Life is exhausting. People who work outside of the home deal with the pressures of the workaday world—endless traffic, stressful deadlines, and the often conflicting needs of co-workers, clients, and bosses. Those who are raising children must manage work days that never end, battle the exhaustion of sleepless nights, and worry about how each decision impacts their child’s future. It’s no wonder that so many people fantasize about how they’ll spend their retirement.
Care planning for your aging parents can be an emotional minefield. The people who have cared for you for much of your life now need care themselves. This can reopen childhood wounds, spur thoughts of your own mortality, and even be a source of resentment. Yet caregiving can also be profoundly rewarding. It’s a chance to give back to the parents who have given you so much. Or, if your relationship with your parents has always been conflicted—or downright problematic—caregiving may be a shot at redemption. You don’t have to do it all at once, and you don’t have to be perfect. You need only take it one day at a time. Here’s how to begin the care-planning process for your aging parents.
As an older adult, or the loved one of an older adult, it is important to know certain signs and red flags concerning prevalent diseases. For many seniors, dementia is a great concern. Studies show that it is a valid source of anxiety among seniors over the age of 65. According to the Alzheimer’s Association study of 2017, 1 in 10 seniors over the age of 65 have Alzheimer’s Disease; the number only increases when other types of dementia are included.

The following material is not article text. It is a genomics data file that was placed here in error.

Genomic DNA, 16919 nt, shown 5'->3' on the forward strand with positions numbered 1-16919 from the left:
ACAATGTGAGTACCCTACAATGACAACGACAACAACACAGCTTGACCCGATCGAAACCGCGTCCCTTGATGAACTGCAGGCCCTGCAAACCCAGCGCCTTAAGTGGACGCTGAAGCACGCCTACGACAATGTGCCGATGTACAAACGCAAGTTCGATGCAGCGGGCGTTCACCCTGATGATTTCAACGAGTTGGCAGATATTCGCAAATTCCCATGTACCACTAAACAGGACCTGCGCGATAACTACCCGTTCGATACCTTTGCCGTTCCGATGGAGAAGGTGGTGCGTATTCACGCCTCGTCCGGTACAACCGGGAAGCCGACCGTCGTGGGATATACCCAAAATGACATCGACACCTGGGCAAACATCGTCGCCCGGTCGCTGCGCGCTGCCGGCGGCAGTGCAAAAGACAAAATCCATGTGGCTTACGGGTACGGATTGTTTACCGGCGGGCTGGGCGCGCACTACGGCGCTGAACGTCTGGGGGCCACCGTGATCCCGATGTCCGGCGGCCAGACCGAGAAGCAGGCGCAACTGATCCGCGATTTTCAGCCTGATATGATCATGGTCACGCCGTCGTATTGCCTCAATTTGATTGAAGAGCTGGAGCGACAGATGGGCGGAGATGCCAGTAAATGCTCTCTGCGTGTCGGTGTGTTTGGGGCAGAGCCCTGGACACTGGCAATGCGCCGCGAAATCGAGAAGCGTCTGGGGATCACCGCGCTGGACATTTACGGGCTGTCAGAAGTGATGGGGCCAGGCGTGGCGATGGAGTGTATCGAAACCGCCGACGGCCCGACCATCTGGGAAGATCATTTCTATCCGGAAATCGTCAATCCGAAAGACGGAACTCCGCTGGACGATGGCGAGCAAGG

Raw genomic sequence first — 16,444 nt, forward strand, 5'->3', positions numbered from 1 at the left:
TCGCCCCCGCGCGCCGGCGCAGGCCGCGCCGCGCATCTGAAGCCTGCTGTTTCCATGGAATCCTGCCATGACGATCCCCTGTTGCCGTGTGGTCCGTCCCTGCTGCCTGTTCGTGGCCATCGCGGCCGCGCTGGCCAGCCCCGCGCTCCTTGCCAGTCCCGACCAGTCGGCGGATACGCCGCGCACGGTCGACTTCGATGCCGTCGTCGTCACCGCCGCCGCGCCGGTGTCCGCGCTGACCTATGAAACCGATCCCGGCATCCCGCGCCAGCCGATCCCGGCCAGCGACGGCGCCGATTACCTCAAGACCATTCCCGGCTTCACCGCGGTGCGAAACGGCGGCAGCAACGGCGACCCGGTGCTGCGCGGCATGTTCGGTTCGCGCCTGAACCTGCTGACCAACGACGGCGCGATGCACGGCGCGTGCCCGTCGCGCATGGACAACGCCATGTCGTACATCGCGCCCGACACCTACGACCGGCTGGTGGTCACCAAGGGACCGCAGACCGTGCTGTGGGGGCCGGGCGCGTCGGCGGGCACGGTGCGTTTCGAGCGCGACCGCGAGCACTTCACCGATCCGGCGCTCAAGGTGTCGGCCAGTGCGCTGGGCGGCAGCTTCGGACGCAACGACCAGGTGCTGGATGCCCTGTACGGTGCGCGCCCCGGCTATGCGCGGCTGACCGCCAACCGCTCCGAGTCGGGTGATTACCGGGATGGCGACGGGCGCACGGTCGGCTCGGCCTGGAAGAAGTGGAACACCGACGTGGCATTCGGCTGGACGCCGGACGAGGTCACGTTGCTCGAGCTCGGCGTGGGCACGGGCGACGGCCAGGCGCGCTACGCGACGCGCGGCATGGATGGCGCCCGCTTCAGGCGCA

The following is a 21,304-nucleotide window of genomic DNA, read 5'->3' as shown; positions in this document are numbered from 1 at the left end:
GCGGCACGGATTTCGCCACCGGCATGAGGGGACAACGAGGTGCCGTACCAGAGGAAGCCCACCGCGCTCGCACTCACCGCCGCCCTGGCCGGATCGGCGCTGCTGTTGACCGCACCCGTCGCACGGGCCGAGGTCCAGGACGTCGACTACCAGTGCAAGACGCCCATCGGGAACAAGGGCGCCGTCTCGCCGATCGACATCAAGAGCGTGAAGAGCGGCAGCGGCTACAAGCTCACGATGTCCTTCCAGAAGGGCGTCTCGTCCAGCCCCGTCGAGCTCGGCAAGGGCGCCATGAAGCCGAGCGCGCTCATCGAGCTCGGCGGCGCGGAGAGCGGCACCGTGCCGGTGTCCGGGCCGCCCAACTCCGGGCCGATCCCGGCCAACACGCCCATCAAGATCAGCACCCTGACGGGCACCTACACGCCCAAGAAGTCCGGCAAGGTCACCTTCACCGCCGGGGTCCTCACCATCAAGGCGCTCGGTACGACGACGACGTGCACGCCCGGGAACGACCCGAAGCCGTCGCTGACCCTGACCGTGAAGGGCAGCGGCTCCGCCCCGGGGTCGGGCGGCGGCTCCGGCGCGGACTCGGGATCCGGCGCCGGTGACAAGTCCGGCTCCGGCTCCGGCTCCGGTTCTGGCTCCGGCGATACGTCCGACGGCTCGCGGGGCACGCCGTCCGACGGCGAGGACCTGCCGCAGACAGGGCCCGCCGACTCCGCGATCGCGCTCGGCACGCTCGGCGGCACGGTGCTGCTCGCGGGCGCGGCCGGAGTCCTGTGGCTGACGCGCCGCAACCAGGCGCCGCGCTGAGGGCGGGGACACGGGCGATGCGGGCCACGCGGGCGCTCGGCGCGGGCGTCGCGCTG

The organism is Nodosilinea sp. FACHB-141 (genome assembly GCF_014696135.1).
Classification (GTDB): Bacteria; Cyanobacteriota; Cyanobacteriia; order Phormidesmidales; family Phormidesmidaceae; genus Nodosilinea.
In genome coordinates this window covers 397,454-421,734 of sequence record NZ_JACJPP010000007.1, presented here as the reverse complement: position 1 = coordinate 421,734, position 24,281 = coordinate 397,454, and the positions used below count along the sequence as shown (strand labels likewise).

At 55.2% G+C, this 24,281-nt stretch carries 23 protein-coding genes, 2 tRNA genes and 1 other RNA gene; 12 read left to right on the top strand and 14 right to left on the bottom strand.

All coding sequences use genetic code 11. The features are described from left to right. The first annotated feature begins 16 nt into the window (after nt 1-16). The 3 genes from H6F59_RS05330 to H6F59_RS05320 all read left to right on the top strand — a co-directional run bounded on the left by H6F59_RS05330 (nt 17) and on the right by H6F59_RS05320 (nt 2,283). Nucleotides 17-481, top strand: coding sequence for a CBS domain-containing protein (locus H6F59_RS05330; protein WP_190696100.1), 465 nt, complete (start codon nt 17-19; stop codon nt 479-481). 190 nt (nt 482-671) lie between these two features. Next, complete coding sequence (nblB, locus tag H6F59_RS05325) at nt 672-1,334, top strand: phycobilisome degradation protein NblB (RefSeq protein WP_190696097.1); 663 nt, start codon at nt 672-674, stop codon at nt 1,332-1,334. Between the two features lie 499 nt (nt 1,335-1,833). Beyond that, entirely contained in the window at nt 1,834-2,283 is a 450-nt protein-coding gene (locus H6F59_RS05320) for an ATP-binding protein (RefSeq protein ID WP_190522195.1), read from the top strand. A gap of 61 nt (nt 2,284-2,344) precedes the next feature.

In the popular understanding of dementia, people with dementia can’t safely live alone. They don’t recognize their loved ones and might barely even know themselves. This portrayal is a simplistic picture of a complex collection of diseases. Dementia is a slow and unpredictable illness. It doesn’t always manifest as cognitive issues. For example, the key symptom of a dementia called primary progressive aphasia is a loss of the ability to speak, frontotemporal dementia might manifest as behavioral changes, and Alzheimer’s may progress slowly for many years.
As your parents have aged, have you noticed a change in their activity or recreation pursuits? It is common for older adults to adapt their social calendars and physical exercise routines to meet the needs of their bodies. Chronic pain or other conditions can make once active adults become less active in their senior years. However, if your loved one is struggling to keep up with an active and engaged lifestyle, there are still plenty of ways they can move their body, connect with friends, and live a healthy life.
Getting older doesn’t have to mean that your parent can no longer drive. Senior driving allows seniors to maintain their independence, cultivate an active lifestyle, and sustain relationships with loved ones. Senior driving can also pose a serious danger when vision worsens, thinking isn’t what it used to be, and reflexes become slower.
So often, adult children will say they “want to do what’s right” in support of an aging parent. They want to provide all the care and support possible, but sometimes it gets to be too much. There comes a point where outside help, or even a change to a more suitable living situation, may be in order.
When a loved one has dementia, it can be difficult to know where to begin. For the adult child who receives a distressing diagnosis, or who notices changes in an aging parent, it can be hard to make sense of the sheer volume of new information and options. Fortunately, today's senior living landscape offers a range of options to ensure that Mom or Dad enjoys not just a safe living space but a community rich with possibility.
Life can be stressful. Busy jobs, financial woes, family obligations, the ups and downs of married life, and so much more mean the reality is that few of us make it to old age without facing a heaping pile of stress.